Own a volatile retail stock like American Eagle Outfitters (NASDAQ:AEOS), Urban Outfitters (NASDAQ:URBN), or Pacific Sunwear (NASDAQ:PSUN) and you'll likely obsess about monthly sales results.

Buy an airport, and you can add a new pastime to your list of obsessions: the monthly passenger traffic report.

Now, as my colleague Alyce Lomax noted recently, our fixation on comps sales at retailers can lead us to make some pretty stupid conclusions by encouraging us to miss the forest for the trees. The same may be true for Mexican airport operator Grupo Aeroportuario del Sureste, known by the acronym ASUR (NYSE:ASR).

But after months of hurricane-induced passenger-count declines, it's finally time for a bit of a fiesta. For July, passenger count actually rose 4.9% compared to the prior year's month. But don't bust open that pinata just yet.

Unfortunately, this gain isn't so much a cause for celebration as we might hope, because last year's July totals were stunted by hurricane-related airport closures. At that time, it led to a 6.2% decline in passenger count from July of 2004. And ASUR has yet to pull itself completely out of that hole. For July of 2004, its airports handled 1.41 million passengers. July of 2006 saw the number climb back to 1.39 million, 1.6% shy of the 2004 tally.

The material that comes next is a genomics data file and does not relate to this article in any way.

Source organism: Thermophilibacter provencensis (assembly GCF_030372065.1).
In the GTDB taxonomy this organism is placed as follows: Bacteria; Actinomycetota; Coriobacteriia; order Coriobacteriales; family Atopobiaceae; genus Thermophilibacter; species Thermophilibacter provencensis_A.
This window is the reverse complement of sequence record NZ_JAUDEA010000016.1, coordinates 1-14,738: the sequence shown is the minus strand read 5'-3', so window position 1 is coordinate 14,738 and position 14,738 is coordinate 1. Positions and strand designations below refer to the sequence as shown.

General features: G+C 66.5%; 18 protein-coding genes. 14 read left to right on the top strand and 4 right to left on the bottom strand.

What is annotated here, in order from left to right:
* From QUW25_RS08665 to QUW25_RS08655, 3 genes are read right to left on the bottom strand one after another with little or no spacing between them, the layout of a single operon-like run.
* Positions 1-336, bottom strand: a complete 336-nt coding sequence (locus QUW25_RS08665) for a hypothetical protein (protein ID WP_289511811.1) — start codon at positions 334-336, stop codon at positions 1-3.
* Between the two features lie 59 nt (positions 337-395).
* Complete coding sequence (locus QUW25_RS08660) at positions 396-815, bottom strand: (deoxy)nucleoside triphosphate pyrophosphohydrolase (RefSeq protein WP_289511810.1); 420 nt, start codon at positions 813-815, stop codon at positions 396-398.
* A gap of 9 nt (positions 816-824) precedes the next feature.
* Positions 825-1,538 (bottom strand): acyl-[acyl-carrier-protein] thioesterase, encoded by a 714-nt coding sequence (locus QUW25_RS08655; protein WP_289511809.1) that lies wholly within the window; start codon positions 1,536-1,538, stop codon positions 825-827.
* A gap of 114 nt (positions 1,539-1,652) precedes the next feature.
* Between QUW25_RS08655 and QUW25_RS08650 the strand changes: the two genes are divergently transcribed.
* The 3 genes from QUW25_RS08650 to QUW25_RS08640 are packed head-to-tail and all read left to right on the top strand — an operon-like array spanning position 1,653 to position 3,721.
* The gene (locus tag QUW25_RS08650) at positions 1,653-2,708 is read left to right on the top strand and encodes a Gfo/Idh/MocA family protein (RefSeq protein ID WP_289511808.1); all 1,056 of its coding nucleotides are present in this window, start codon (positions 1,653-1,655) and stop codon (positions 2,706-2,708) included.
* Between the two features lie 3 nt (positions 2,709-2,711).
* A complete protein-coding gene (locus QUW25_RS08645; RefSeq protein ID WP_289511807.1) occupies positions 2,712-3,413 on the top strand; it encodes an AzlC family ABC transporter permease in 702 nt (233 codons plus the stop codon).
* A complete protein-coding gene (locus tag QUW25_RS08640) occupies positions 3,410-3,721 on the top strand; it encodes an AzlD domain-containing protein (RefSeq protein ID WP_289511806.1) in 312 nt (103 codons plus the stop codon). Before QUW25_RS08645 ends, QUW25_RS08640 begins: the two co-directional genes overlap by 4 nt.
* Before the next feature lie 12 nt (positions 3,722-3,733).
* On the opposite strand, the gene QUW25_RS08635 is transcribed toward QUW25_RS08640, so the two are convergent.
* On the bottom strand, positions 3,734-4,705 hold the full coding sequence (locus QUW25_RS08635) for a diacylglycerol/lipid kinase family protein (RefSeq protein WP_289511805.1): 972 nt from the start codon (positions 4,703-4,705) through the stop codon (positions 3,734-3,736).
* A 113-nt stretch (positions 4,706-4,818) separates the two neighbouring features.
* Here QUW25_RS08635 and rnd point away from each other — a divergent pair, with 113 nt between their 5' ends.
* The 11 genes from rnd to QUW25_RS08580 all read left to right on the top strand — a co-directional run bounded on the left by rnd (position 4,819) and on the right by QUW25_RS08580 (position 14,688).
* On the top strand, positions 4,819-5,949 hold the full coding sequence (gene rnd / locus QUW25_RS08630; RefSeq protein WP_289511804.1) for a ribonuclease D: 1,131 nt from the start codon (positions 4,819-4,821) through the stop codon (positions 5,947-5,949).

Considering that there's still rebuilding to be done in the major hub of Cancun, and that the travel industry will need some mindshare rebuild even after the infrastructure is all patched up, I continue to believe that ASUR is one of the best bets in the leisure travel space, certainly better than carriers that serve Cancun, such as AMR (NYSE:AMR) or Continental Airlines (NYSE:CAL). While airlines and online agents slug it out, the airports reap the fruits of monopoly.

You don't always get a chance to buy a toll bridge on the cheap, which is why I recommended ASUR for our international report Around the World in 80 Minutes, and why my colleague Bill Mann recommended ASUR's Mexican peer, Grupo Aeroportuario del Pacifico (NYSE:PAC) forMotley Fool Hidden Gems. Clicking those links will let you see the numbers behind the picks, and the latter offers a free 30-day trial.

Seth Jayson wishes he'd done more flying and less driving on his vacation last month. At the time of publication, he had shares of ASUR and American Eagle, but no position in any other company mentioned. View his stock holdings and Fool profile here. Pacific Sunwear and American Eagle are Motley Fool Stock Advisor recommendations. Fool rules are here.